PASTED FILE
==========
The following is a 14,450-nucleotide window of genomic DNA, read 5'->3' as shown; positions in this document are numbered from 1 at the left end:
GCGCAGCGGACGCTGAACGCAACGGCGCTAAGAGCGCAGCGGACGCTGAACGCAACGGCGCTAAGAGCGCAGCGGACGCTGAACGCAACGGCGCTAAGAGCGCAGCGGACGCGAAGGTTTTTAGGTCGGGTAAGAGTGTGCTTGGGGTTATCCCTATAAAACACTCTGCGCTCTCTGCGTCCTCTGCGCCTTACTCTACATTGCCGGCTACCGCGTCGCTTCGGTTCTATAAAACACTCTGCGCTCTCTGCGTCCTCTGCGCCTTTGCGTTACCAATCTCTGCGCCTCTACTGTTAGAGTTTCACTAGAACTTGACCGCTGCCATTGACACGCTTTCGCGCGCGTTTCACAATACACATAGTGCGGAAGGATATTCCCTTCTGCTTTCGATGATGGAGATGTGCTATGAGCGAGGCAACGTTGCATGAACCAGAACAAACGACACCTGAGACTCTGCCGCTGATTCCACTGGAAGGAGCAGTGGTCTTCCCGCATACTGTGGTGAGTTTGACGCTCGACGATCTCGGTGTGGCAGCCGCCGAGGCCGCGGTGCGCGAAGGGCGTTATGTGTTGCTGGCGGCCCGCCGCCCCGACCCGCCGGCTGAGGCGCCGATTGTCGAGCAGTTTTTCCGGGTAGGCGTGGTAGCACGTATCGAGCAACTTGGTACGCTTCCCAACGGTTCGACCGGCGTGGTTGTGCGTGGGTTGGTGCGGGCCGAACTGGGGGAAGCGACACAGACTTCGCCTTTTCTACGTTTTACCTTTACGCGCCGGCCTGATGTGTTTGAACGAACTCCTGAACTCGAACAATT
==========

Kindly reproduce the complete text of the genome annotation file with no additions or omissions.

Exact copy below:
The following is a 14,450-nucleotide window of genomic DNA, read 5'->3' as shown; positions in this document are numbered from 1 at the left end:
GCGCAGCGGACGCTGAACGCAACGGCGCTAAGAGCGCAGCGGACGCTGAACGCAACGGCGCTAAGAGCGCAGCGGACGCTGAACGCAACGGCGCTAAGAGCGCAGCGGACGCGAAGGTTTTTAGGTCGGGTAAGAGTGTGCTTGGGGTTATCCCTATAAAACACTCTGCGCTCTCTGCGTCCTCTGCGCCTTACTCTACATTGCCGGCTACCGCGTCGCTTCGGTTCTATAAAACACTCTGCGCTCTCTGCGTCCTCTGCGCCTTTGCGTTACCAATCTCTGCGCCTCTACTGTTAGAGTTTCACTAGAACTTGACCGCTGCCATTGACACGCTTTCGCGCGCGTTTCACAATACACATAGTGCGGAAGGATATTCCCTTCTGCTTTCGATGATGGAGATGTGCTATGAGCGAGGCAACGTTGCATGAACCAGAACAAACGACACCTGAGACTCTGCCGCTGATTCCACTGGAAGGAGCAGTGGTCTTCCCGCATACTGTGGTGAGTTTGACGCTCGACGATCTCGGTGTGGCAGCCGCCGAGGCCGCGGTGCGCGAAGGGCGTTATGTGTTGCTGGCGGCCCGCCGCCCCGACCCGCCGGCTGAGGCGCCGATTGTCGAGCAGTTTTTCCGGGTAGGCGTGGTAGCACGTATCGAGCAACTTGGTACGCTTCCCAACGGTTCGACCGGCGTGGTTGTGCGTGGGTTGGTGCGGGCCGAACTGGGGGAAGCGACACAGACTTCGCCTTTTCTACGTTTTACCTTTACGCGCCGGCCTGATGTGTTTGAACGAACTCCTGAACTCGAACAATT